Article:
operating and capital structure, while minimizing the risk that further financial reorganization
will be required.

A fundamental element of the Company's restructuring plan is to avoid further revenue losses
that arise from bankruptcy. The out of court process is critical to that objective. Although the
Company recognizes that the out of court process does not afford the Company the option to use
bankruptcy powers to unilaterally impair claims, reject executory contracts and the like, the
Company believes that those potential benefits are more than offset by the actual and potential
negative consequences of bankruptcy. Specifically, the incremental portion of the Company's
liabilities that can be practically addressed in a bankruptcy is quite limited, compared to the level
of support and additional funding that would be necessary to mitigate revenue losses and other
consequences.

Consumer confidence is essential to the Company's future success. For most consumers, the
purchase of a vehicle represents their second largest expenditure (after housing). Consumers
view resale value and the assured availability of warranty coverage and long-term parts and
service as critical inputs to their purchase decision. It is the judgment of the Company that a
bankruptcy filing would substantially, if not completely, erode consumers' confidence in GM's
ability to deliver on those requirements. The consumer, with a choice of a comparable product
backed by a manufacturer operating outside bankruptcy, is substantially less likely to opt for the
bankruptcy tainted product. The resulting deep and precipitous slide in the Company's revenue
would endanger not only the Company's viability, but that of countless of its dealers and
suppliers, which are in turn relied upon by other manufacturers and the public. In addition, a GM
bankruptcy would threaten GMAC's ability to fund itself in the capital markets, impairing
GMAC's capacity to provide wholesale and retail financing essential to support the viability of
GM.

The systemic risk to the automotive industry and the overall U.S. economy are considerable, just
as the bankruptcy of Lehman had a ripple effect throughout the financial industry. Indeed, the
risks relating to a bankruptcy in the automotive sector may be more extensive than Lehman
presented in light of the wider range of constituencies, profound employment effects and the
potential impact on consumer sentiment. Based upon exhaustive analysis, these risks outweigh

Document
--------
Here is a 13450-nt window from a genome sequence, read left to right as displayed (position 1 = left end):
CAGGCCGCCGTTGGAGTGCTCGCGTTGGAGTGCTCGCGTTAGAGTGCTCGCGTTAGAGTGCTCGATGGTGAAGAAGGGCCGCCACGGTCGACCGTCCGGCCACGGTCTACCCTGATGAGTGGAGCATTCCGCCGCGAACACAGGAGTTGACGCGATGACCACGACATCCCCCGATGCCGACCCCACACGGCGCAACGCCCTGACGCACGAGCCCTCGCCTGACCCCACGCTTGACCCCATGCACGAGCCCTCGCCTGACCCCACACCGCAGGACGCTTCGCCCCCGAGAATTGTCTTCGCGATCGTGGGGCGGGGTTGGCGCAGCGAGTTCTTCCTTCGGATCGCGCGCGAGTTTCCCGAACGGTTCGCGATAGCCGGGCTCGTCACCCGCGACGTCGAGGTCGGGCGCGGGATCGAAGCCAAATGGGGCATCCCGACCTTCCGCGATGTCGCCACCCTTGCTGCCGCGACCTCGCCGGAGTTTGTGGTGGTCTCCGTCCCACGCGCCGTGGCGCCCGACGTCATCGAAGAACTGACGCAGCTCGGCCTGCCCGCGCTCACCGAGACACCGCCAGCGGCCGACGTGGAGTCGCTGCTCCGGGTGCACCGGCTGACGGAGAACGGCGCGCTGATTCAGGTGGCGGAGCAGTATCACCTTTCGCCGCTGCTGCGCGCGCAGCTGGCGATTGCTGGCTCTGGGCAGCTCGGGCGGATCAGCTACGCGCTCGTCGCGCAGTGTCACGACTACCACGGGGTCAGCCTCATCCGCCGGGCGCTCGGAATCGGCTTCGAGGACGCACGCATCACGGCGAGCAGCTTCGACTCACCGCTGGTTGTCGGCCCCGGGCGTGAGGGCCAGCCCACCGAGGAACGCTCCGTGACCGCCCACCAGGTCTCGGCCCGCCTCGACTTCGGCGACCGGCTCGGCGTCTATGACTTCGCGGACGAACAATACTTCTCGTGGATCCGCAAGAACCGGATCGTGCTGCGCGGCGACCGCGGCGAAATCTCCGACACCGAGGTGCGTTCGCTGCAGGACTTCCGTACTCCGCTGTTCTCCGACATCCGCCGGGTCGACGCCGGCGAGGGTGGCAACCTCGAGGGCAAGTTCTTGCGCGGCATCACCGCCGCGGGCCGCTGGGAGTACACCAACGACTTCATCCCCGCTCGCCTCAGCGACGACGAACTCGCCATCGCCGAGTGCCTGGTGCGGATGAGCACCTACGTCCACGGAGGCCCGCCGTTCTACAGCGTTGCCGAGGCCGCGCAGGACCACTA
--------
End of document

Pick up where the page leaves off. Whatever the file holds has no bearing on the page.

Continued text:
the benefits of a bankruptcy based approach to the Company's restructuring.

It should also be noted, as will be shown below, that the financing requirements of the Company
significantly exceed those in an out of court process, irrespective of the bankruptcy route chosen.
Additionally, many of the liabilities that could be impaired in a traditional bankruptcy process
could have the effect of shifting those liabilities to the U.S. Government.

To assess the relative merits of an out of court process, the Company has compared the projected
results of its viability plan against projected outcomes in three different bankruptcy scenarios.
The analysis included in this Appendix addressing each scenario necessarily makes a number of
simplifying assumptions, including that any bankruptcy proceeds in an orderly fashion along a
prescribed timeline. In truth and in practice, the process involves many risks, virtually all of
which involve delays in timing. To the extent that the Company enters bankruptcy, even via one
of the two accelerated strategies, there is an exceptionally high risk that the timeframes extend
beyond those presently assumed, rendering the projected DIP funding requirements understated
and optimistic. In a traditional Chapter 11 process designed to address all of the Company's
liability structure, given the complexity and scope of General Motors' global business operations,
there is a substantial risk that emergence from bankruptcy will prove impossible and a
liquidation pursuant to Chapter 7 of the Bankruptcy Code will result. Finally, given the
Company's financial position and the state of the credit markets, any DIP financing would need
to be provided by the U.S. Government. Otherwise, General Motors would not be able to
operate in Chapter 11 and would very likely be compelled to liquidate.

The three scenarios considered were as follows:

1. ―Pre-solicited or Pre-packaged Chapter 11‖ — Under this scenario, and as
contemplated in the Company's planned Bond/VEBA exchange offer, tendering
bondholders would be required to vote affirmatively to accept a Chapter 11 Plan of
Reorganization. If possible (because the Plan of Reorganization received the requisite
votes) and necessary (because the out of court process failed), the exchange plan would
be implemented in bankruptcy, binding 100% of the bondholders to accept consideration